A couple of years ago, Senator Tom Coburn (R-OK) had a dumb idea. He proposed an amendment that would have eliminated social science funding at the National Science Foundation. The amendment was soundly defeated, but 36 senators voted in favor of the Coburn amendment.
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In late May, Coburn returned and upped the ante. He released a report accusing NSF of mishandling nearly $3 billion. Of course, he was wrong. I can't link to all of the posts explaining why, but you'll find some a few of the more relevant links at the bottom of this post.
In Friday's New York Times, David Brooks does a good job of explaining why "[t]his is exactly how budgets should not be balanced -- by cutting cheap things that produce enormous future benefits." You should go read the whole thing for yourself, but here's how it starts:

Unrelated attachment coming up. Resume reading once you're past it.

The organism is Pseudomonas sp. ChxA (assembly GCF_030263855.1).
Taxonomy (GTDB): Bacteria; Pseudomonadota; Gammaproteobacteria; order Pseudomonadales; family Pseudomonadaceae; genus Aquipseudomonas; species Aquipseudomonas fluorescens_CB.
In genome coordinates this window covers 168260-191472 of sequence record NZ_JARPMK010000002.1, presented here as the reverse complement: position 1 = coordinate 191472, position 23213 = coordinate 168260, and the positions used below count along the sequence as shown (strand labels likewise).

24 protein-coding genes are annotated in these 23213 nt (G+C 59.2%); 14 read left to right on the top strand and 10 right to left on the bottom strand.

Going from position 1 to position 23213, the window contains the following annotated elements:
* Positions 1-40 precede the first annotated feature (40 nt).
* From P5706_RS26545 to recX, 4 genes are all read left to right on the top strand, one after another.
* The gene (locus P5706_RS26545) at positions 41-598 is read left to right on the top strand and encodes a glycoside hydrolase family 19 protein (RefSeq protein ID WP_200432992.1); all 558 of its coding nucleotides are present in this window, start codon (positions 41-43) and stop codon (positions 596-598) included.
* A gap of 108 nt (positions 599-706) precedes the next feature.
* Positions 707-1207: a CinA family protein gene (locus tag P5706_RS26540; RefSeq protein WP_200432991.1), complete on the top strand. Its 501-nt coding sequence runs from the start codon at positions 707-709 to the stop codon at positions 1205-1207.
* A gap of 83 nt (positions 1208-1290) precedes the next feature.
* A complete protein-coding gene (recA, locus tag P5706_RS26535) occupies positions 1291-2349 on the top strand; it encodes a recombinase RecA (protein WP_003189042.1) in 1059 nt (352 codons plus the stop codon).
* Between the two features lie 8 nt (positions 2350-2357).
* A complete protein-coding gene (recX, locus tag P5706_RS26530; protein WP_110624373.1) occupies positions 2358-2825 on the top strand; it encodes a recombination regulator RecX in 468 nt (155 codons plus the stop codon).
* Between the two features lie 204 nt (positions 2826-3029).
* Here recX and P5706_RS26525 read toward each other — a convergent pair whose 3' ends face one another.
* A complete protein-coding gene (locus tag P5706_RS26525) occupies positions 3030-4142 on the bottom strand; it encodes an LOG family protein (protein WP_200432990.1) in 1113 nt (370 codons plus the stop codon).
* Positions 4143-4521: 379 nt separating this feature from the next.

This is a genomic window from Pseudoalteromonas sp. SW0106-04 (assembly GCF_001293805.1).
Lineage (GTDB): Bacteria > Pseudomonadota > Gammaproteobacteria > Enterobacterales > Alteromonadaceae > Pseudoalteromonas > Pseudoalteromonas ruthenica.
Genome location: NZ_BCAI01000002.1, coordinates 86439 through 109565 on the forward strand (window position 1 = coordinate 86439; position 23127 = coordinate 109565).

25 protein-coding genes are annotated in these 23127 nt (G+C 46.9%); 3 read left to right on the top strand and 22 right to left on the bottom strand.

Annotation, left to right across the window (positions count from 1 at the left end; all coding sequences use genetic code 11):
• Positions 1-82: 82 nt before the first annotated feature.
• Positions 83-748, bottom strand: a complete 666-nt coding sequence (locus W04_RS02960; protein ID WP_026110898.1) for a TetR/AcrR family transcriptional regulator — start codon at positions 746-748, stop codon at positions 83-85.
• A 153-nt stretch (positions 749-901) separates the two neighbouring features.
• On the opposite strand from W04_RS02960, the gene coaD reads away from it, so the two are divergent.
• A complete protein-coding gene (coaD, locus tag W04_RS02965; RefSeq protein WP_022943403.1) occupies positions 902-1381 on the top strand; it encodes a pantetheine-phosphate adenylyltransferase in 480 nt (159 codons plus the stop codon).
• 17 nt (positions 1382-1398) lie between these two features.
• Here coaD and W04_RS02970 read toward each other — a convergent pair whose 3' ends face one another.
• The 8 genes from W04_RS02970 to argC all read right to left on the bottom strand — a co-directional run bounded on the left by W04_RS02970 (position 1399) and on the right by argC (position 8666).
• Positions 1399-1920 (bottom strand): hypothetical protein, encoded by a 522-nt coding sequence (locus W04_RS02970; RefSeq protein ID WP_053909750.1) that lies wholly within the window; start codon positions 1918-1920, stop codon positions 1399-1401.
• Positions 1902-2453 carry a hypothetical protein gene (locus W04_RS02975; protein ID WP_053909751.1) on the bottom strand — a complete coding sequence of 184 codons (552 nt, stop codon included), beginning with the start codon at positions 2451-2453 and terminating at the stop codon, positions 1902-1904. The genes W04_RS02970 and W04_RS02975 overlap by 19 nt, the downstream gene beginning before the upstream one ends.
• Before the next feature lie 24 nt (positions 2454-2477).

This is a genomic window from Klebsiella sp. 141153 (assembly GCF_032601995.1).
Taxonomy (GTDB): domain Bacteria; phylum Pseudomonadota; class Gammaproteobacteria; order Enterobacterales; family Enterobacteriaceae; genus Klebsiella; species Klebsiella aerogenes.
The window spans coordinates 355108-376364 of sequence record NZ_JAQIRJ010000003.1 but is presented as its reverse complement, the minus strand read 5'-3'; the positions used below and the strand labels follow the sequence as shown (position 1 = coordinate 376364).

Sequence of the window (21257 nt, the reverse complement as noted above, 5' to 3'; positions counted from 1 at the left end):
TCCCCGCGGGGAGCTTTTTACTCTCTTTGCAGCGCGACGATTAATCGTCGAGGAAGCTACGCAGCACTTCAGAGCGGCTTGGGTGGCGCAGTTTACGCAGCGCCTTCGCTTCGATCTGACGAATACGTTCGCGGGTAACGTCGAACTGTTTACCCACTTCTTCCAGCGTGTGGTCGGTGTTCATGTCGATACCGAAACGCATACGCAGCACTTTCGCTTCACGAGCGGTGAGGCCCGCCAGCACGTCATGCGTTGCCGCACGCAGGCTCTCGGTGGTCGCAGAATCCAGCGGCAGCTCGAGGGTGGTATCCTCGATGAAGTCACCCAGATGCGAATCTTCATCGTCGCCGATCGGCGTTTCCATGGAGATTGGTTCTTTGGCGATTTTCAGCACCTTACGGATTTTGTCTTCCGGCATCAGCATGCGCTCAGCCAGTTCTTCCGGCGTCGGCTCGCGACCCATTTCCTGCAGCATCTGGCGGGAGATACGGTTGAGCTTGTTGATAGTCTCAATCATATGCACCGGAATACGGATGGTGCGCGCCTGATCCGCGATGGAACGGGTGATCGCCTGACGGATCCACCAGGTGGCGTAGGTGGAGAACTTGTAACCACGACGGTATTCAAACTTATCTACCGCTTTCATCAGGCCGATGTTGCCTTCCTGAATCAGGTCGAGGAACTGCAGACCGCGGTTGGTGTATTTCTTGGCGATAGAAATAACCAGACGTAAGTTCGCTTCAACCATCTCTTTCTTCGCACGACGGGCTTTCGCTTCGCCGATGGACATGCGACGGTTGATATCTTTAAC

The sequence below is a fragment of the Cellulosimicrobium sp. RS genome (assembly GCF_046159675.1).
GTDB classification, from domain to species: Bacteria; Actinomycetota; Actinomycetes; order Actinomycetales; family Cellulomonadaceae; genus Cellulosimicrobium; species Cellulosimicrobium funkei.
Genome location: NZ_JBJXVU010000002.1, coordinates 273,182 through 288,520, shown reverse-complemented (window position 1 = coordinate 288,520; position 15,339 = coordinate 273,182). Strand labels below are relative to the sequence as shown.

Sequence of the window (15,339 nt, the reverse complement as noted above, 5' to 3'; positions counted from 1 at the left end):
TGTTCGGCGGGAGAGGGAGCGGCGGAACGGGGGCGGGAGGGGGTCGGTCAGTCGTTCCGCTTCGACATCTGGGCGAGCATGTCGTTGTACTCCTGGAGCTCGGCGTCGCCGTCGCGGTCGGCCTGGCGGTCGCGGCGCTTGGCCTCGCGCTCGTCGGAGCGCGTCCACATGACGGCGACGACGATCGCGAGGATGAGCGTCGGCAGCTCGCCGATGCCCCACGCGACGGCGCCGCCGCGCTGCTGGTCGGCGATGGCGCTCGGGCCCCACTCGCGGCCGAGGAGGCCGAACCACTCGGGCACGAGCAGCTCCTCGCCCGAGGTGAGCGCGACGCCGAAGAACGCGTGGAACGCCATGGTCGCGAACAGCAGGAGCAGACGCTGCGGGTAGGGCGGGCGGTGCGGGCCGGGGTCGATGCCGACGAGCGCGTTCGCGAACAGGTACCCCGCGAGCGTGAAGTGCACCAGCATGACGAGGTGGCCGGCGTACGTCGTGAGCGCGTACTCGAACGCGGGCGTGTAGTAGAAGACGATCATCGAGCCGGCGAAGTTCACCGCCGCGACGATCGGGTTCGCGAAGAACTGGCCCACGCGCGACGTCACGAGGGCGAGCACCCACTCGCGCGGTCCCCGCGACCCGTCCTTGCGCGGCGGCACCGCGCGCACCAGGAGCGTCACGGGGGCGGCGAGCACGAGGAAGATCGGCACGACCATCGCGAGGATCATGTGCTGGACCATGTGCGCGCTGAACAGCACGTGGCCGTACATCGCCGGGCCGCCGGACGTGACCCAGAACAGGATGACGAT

Over the past 50 years, we've seen a number of gigantic policies produce disappointing results -- policies to reduce poverty, homelessness, dropout rates, single-parenting and drug addiction. Many of these policies failed because they were based on an overly simplistic view of human nature. They assumed that people responded in straightforward ways to incentives. Often, they assumed that money could cure behavior problems.Scientific research often sounds funny because the technical detail needed for full understanding requires years of training. Coburn1 doesn't provide the context for the funny-sounding research he describes. When you know the context, it sounds a lot less funny. In fact, it sounds pretty important, and you can often imagine real-world applications quite easily.
Fortunately, today we are in the middle of a golden age of behavioral research. Thousands of researchers are studying the way actual behavior differs from the way we assume people behave. They are coming up with more accurate theories of who we are, and scores of real-world applications. (emphasis added)
1And William Proxmire before him.